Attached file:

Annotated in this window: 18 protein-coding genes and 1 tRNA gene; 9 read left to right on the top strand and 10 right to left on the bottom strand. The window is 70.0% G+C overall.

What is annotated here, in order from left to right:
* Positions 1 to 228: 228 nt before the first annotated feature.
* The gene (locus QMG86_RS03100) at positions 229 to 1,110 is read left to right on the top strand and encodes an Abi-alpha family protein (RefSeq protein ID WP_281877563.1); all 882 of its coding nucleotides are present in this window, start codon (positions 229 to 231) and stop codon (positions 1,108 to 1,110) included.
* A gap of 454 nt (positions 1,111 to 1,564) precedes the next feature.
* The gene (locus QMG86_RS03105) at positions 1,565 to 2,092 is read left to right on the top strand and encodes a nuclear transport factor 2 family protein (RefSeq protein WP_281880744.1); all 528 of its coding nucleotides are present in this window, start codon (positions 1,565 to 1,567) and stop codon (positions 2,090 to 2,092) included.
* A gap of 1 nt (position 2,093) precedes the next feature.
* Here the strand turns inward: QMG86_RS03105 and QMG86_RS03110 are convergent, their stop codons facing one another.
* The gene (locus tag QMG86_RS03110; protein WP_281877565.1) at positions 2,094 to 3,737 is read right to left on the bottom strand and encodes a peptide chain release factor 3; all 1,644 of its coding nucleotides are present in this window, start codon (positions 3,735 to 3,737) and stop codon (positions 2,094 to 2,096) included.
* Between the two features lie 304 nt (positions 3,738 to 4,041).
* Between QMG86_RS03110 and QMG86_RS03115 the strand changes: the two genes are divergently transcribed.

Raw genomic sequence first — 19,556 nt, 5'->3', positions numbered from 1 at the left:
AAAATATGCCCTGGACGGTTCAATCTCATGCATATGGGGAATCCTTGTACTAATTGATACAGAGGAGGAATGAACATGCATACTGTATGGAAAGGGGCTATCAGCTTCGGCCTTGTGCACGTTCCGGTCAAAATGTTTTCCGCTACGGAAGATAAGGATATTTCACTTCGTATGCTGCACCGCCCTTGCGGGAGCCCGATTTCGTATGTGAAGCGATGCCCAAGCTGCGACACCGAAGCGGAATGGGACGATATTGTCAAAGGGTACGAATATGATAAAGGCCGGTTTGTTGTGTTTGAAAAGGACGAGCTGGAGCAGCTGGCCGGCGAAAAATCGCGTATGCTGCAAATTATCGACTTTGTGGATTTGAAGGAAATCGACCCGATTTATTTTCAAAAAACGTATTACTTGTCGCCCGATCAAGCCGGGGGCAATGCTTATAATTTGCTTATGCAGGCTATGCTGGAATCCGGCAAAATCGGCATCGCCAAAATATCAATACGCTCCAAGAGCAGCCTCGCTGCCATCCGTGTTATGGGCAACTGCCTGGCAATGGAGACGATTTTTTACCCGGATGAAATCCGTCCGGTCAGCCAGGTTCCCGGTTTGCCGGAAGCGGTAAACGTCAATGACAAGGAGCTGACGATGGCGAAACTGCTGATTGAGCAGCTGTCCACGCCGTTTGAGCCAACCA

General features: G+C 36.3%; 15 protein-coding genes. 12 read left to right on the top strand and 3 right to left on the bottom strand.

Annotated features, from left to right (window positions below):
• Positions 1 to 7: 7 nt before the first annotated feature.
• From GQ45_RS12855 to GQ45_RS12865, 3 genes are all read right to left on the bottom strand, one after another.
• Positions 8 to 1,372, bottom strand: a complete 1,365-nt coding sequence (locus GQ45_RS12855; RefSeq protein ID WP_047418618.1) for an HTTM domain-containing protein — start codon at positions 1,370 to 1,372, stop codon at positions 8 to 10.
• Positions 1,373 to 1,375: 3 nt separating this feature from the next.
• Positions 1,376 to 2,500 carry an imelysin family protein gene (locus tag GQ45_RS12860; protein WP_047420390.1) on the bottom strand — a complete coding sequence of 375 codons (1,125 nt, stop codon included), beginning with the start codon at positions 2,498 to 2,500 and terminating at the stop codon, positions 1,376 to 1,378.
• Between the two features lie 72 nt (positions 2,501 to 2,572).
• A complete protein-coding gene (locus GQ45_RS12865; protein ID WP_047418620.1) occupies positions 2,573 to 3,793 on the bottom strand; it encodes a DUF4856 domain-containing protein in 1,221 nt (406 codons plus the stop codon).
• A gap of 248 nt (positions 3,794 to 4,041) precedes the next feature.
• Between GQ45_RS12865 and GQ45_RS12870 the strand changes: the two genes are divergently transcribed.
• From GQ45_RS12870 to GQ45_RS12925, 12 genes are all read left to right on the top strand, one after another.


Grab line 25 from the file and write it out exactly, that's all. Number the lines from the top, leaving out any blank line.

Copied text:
• From GQ45_RS12870 to GQ45_RS12925, 12 genes are all read left to right on the top strand, one after another.